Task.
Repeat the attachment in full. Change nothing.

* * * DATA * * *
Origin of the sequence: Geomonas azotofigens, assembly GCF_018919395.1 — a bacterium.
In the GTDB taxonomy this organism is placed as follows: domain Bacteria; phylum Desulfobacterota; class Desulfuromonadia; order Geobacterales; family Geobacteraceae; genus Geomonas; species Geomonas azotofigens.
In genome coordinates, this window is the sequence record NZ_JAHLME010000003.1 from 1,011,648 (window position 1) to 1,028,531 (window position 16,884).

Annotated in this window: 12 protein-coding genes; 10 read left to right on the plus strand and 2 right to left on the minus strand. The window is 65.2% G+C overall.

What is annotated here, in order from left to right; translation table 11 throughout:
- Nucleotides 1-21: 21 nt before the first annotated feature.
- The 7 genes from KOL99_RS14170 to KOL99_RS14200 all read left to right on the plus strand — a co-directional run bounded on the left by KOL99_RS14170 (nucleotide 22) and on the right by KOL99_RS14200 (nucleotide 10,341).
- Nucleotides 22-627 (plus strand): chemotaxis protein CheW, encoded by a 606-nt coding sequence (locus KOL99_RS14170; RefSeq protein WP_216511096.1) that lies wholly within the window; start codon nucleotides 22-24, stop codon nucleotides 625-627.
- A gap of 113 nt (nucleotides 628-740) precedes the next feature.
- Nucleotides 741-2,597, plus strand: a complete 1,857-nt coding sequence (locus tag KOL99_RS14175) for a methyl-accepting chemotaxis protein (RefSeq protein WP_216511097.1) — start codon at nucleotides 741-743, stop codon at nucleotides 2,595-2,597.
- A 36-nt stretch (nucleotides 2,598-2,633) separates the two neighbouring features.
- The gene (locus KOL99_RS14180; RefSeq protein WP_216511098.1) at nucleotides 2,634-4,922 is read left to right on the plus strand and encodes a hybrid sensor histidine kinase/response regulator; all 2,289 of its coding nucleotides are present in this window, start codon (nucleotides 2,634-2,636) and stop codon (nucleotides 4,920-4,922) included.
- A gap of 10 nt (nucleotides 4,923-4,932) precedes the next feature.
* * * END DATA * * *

Origin of the sequence: Geomonas azotofigens, assembly GCF_018919395.1 — a bacterium.
In the GTDB taxonomy this organism is placed as follows: domain Bacteria; phylum Desulfobacterota; class Desulfuromonadia; order Geobacterales; family Geobacteraceae; genus Geomonas; species Geomonas azotofigens.
In genome coordinates, this window is the sequence record NZ_JAHLME010000003.1 from 1,011,648 (window position 1) to 1,028,531 (window position 16,884).

Annotated in this window: 12 protein-coding genes; 10 read left to right on the plus strand and 2 right to left on the minus strand. The window is 65.2% G+C overall.

What is annotated here, in order from left to right; translation table 11 throughout:
- Nucleotides 1-21: 21 nt before the first annotated feature.
- The 7 genes from KOL99_RS14170 to KOL99_RS14200 all read left to right on the plus strand — a co-directional run bounded on the left by KOL99_RS14170 (nucleotide 22) and on the right by KOL99_RS14200 (nucleotide 10,341).
- Nucleotides 22-627 (plus strand): chemotaxis protein CheW, encoded by a 606-nt coding sequence (locus KOL99_RS14170; RefSeq protein WP_216511096.1) that lies wholly within the window; start codon nucleotides 22-24, stop codon nucleotides 625-627.
- A gap of 113 nt (nucleotides 628-740) precedes the next feature.
- Nucleotides 741-2,597, plus strand: a complete 1,857-nt coding sequence (locus tag KOL99_RS14175) for a methyl-accepting chemotaxis protein (RefSeq protein WP_216511097.1) — start codon at nucleotides 741-743, stop codon at nucleotides 2,595-2,597.
- A 36-nt stretch (nucleotides 2,598-2,633) separates the two neighbouring features.
- The gene (locus KOL99_RS14180; RefSeq protein WP_216511098.1) at nucleotides 2,634-4,922 is read left to right on the plus strand and encodes a hybrid sensor histidine kinase/response regulator; all 2,289 of its coding nucleotides are present in this window, start codon (nucleotides 2,634-2,636) and stop codon (nucleotides 4,920-4,922) included.
- A gap of 10 nt (nucleotides 4,923-4,932) precedes the next feature.